Way back in 1998 sweet husband and I were just getting serious about our food storage. That’s shortly before we had any kids. We had the opportunity to do some canning at the LDS dry pack cannery and so we sat down to figure out what to can.
Well, we didn’t have a wheat grinder and didn’t really know what to do with wheat, so that was out. I’m not sure why we ruled out oatmeal or sugar or whatever else, but we did decide we both liked white rice so we meticulously counted up how much white rice we’d need if we ate it for every meal for an entire year. True story. And that is what we canned. A whole lot of white rice. Now I know you’re all giggling at the fact that you really can’t live on white rice alone for a year without suffering some serious nutritional issues, but we were young and didn’t think through this very well.
So let me tell you what happens when you buy that much white rice. Continue reading “Variety in Your Food Storage is a Good Thing”
We recently posted a review of the Food Production Systems For a Backyard or Small Farm DVD (see it here. As part of the review we were proud to offer a free DVD to one of our readers who commented on the review. Friday night I used Random.org to randomly select a winner from the 40 eligible (Sorry Jayce and Connor) entries.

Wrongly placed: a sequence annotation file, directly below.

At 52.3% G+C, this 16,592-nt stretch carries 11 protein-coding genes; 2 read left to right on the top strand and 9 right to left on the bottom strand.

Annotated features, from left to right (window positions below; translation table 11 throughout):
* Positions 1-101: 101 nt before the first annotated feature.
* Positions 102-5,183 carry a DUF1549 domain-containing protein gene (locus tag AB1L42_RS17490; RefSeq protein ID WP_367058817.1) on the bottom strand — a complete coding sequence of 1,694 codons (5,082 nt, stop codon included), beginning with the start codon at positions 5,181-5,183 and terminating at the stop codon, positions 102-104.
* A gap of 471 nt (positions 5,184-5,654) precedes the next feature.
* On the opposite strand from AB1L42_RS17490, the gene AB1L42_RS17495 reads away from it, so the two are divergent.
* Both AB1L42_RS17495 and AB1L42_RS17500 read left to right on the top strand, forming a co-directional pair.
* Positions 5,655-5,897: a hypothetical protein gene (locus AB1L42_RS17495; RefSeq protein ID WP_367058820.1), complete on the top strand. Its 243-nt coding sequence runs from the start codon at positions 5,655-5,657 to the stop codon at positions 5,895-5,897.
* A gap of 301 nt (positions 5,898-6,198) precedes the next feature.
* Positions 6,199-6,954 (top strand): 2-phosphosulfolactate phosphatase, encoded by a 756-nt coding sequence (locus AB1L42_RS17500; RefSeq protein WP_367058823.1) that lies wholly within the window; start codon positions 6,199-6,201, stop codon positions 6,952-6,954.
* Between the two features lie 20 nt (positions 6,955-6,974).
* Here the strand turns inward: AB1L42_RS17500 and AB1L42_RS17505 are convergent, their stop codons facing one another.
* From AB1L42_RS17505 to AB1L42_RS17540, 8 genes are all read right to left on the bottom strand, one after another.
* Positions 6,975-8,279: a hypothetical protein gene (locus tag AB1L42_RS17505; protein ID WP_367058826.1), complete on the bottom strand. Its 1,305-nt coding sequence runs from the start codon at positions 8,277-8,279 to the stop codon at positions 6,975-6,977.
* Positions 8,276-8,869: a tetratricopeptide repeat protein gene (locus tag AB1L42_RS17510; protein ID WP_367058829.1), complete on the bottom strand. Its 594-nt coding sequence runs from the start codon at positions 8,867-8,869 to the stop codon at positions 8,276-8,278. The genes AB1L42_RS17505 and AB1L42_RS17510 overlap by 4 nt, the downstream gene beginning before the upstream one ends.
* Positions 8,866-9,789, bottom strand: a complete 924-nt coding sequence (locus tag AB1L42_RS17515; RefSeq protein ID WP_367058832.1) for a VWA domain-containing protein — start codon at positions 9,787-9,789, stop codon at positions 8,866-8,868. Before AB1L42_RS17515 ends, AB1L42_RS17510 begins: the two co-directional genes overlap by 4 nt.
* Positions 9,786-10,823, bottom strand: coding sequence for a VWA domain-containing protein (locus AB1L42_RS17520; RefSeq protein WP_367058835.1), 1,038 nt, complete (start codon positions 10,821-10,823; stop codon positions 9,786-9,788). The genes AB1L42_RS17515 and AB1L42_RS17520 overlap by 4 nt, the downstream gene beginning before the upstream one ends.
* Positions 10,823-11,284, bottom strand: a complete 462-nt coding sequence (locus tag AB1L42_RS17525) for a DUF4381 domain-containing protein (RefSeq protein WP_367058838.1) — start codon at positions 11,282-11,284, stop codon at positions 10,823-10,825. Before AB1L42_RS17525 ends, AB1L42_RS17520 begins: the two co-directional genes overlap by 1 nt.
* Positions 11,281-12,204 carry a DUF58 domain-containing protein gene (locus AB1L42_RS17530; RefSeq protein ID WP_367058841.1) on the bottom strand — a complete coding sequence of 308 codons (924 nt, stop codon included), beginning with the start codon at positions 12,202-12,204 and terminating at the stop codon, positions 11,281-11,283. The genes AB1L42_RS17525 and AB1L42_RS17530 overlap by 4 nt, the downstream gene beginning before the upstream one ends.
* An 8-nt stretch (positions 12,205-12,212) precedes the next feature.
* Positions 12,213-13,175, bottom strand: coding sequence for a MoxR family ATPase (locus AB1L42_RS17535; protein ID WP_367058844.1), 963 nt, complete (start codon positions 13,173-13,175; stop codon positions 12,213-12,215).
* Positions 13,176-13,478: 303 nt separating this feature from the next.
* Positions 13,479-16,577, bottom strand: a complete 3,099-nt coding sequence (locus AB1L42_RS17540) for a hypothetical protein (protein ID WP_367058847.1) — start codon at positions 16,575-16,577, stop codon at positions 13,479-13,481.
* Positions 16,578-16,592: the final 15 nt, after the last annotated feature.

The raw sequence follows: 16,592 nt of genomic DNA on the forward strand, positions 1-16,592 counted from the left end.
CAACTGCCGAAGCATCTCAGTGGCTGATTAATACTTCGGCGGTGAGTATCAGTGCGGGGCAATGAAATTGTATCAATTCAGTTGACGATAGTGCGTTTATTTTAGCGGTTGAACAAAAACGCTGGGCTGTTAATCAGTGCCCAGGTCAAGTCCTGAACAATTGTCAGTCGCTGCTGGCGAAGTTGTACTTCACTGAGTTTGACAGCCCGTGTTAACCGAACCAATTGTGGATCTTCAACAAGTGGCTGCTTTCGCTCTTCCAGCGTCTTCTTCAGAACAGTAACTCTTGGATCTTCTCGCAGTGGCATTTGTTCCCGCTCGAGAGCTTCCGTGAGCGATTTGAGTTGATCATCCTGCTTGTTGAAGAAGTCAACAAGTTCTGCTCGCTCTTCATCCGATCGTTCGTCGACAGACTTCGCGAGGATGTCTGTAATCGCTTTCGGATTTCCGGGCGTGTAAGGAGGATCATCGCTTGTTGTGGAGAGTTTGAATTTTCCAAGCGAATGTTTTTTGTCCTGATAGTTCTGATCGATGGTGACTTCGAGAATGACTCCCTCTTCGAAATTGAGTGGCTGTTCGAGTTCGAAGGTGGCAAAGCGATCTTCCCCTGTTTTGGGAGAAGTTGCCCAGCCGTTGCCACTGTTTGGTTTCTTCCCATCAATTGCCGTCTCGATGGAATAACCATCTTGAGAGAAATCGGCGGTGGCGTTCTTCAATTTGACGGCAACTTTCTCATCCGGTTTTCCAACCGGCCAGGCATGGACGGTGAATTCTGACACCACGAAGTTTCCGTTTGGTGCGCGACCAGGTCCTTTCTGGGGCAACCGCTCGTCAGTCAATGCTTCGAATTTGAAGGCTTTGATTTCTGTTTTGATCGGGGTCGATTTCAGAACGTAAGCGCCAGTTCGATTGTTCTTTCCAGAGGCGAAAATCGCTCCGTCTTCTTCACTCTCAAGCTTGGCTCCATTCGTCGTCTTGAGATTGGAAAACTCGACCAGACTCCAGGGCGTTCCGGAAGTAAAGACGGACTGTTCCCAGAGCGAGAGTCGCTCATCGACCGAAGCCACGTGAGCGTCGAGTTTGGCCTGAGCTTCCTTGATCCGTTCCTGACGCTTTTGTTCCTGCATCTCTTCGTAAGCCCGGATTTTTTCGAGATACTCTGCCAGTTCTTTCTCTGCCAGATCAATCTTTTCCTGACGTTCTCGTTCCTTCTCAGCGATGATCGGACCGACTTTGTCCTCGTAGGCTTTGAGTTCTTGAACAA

The winner as determined by the random number generator is…
Continue reading “Food Production Systems DVD Giveaway Winner Announcement”
Can a two hour DVD turn you into a self sufficient farmer, providing all the food for your family on your postage stamp sized yard? Of course not. (If you think this is possible, let me know. I have a unique business opportunity to discuss with you :D ) However, the Food Production Systems For a Backyard or Small Farm DVD Is a wealth of information on how one family managed to do just that (on a bit of acreage) through trial and error over a decade. A full review of the DVD after the jump.
Continue reading “Food Production Systems DVD Review and Giveaway”
Inevitably, each year in the weeks preceding the LDS General Conference sessions in April and October grocery stores in Utah begin their Case Lot sales. In case you aren’t familiar with the term, a Case Lot sale is a sale that allows you to purchase food (and other) items at a discount from a regular grocery store. The only catch is that you need to buy them a case at a time.
This can really help build of your emergency food supply quickly. Given that there are generally 12 to 24 cans or jars in a case, this is the perfect opportunity to scratch that Food Storage To-Do off your New Year’s Resolution list. As we have touted many, many times before, there are many reasons to have at a minimum a three-month supply of food you eat on a regular basis be it financial, natural disaster or otherwise.